Sept 27th [1851 ]

MS British Library: Coleridge Family Papers E: Add MSS 86206 Yonge JTC 1

My dear Mr Judge
Very much indeed do I thank you for sending me so exactly the kind of criticism I wanted, though I am afraid you will hardly thank me for sending you 100 pages more when you have just said there is too much of it already, but I do it for the convenience of its all coming home together by Papa, who will be at Deerpark on Friday, and I hope will see you. Would you be so kind as to send the second vol to Jane Colborne in time for her to look at the Italian part, and see if there will be any impossibilities. And now to thank you for telling me the impressions we so much wanted from a fresh eye. I am not convinced about there being too much altogether as it does not take above twice the quantity of MS that my other stories have done, and so I suppose would when printed be about the size of Margaret Percival. It is the quality of the length I am more anxious about. I have felt that it is too long before the action of the story begins, and yet I think Guy’s is a character rather to be developed than described. The first chapter can go, for I suppose what must be known about the family history might be told in the way of narrative while Charles and Charlotte are watching for him. I put in the description of the girls to lower your expectation of Amy, who, I did not want to shew to be a heroine, till she grew into it, but I can very well parts within it. There are many conversations that can be curtailed, and I think the Eveleen part will have to be cut off, though I am rather sorry for it. Laura’s defence of Emma was put in to shew how Laura overthrew her good principles and the results are coming. I wanted to shew that good people do such very great harm by setting a bad example, and that light minded ones think themselves justified by their conduct, knowing nothing of the suffering of their repentance. It was to be another punishment for Philip too.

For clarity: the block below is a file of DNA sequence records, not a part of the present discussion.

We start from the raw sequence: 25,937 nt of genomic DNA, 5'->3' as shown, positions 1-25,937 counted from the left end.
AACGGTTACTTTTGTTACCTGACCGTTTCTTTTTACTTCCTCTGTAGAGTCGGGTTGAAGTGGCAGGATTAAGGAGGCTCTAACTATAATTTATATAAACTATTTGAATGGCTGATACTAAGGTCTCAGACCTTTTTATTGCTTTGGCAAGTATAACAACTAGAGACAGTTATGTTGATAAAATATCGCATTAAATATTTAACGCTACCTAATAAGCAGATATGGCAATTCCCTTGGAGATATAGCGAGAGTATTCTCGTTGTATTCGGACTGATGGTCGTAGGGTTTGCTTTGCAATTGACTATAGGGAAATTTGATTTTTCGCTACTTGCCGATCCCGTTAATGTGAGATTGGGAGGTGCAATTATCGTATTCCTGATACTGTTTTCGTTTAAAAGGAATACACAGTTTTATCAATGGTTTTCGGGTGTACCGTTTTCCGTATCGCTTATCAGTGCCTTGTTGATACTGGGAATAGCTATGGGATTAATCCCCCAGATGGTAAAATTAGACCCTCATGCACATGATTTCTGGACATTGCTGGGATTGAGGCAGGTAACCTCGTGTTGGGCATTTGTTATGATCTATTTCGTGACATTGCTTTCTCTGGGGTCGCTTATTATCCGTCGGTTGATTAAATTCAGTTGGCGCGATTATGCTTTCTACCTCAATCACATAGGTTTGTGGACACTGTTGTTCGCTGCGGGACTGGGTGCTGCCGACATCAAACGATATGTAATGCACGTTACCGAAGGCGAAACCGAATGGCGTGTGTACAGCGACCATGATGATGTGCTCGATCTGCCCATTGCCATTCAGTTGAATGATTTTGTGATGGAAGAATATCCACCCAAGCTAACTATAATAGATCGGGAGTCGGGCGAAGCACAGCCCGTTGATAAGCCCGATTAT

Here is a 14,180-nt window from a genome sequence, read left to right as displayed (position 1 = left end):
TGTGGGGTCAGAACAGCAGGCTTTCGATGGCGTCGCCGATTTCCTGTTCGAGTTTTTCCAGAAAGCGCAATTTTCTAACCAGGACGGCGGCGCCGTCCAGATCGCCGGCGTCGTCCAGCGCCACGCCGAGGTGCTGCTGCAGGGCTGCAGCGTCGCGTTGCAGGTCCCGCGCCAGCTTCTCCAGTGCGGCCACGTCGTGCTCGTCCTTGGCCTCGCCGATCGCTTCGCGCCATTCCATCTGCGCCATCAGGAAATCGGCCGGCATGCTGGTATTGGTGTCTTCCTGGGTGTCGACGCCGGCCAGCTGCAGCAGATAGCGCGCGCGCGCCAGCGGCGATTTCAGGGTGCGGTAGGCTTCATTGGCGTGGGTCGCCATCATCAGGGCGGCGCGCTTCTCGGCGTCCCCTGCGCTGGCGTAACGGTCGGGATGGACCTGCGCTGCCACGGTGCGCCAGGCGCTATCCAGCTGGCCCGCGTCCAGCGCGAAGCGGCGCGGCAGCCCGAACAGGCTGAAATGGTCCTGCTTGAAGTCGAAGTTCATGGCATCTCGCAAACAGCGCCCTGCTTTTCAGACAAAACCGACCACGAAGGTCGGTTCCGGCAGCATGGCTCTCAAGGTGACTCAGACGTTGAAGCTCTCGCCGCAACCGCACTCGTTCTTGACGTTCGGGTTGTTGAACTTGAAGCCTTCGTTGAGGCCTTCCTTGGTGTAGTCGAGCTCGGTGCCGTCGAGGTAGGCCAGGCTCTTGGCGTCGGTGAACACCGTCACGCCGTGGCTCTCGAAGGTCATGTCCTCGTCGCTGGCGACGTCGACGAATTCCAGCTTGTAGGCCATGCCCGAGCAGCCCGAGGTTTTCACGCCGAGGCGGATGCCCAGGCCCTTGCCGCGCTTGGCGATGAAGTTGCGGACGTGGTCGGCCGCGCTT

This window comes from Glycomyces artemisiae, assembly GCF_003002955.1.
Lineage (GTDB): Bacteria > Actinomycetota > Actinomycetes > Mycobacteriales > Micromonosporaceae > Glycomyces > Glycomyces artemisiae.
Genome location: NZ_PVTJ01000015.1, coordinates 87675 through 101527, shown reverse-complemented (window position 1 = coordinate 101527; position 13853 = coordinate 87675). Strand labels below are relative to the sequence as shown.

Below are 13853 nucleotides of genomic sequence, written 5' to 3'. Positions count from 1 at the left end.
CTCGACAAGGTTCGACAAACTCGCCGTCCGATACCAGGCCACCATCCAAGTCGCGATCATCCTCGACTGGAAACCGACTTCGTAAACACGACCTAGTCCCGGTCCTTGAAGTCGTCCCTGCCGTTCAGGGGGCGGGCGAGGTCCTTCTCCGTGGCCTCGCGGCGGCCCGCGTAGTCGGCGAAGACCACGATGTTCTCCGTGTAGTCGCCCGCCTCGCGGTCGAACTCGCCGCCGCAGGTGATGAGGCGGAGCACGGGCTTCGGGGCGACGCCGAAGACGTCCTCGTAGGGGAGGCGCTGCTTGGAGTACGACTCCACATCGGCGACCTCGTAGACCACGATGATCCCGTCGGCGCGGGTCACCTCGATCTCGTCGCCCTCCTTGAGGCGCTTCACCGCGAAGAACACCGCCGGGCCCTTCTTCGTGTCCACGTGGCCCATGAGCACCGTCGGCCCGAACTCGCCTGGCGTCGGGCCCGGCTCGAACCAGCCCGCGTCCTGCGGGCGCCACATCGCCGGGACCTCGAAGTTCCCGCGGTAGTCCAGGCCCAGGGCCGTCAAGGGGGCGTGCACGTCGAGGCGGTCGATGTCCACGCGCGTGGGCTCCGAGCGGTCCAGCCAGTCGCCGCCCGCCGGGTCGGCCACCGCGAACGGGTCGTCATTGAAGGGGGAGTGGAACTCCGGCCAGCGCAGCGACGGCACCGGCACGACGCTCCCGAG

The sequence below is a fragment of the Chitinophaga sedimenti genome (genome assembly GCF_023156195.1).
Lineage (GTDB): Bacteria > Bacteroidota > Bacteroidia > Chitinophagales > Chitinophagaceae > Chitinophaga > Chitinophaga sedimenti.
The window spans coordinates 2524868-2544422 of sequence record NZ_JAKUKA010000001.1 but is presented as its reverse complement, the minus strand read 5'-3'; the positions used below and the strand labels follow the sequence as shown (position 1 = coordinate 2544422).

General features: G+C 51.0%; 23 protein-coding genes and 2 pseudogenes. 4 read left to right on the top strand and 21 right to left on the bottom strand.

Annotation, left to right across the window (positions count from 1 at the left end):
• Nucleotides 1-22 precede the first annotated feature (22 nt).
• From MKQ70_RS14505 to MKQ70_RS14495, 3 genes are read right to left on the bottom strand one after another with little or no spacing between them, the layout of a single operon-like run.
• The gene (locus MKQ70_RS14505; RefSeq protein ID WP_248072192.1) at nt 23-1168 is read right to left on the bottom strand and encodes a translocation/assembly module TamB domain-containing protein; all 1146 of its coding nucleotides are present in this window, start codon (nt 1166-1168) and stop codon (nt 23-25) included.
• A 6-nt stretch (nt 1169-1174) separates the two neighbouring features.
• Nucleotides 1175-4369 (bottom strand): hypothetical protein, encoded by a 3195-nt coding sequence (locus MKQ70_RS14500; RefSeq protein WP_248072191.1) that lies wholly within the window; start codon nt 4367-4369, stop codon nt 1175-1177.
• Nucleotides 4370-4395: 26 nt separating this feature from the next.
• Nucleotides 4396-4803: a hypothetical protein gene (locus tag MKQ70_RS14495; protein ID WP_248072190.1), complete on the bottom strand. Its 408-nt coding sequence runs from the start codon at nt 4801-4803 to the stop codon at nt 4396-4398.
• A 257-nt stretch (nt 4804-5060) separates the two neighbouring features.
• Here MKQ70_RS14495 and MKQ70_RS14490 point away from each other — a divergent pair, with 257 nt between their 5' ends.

I know the double mystery of the cheque and ₤1000 is awkward, but I don’t quite see how to do without it, and I want Philip’s self justification in his mistrust not to be over thrown till the last moment. I will endorse the cheques, thank you. As to the Puseyism, some of the conventionalities of it, mention of daily services &c may be left out, but there is too much in the ground work to be dispensed with, and I could not think without it. Mrs Edmonstone I meant to have the inconcistencia [sic] one sees in real life in a wise woman who does not know how foolish her husband is, sensible wherever she is not cramped by him, and having always looked up to her brother transferring the allegiance to his son.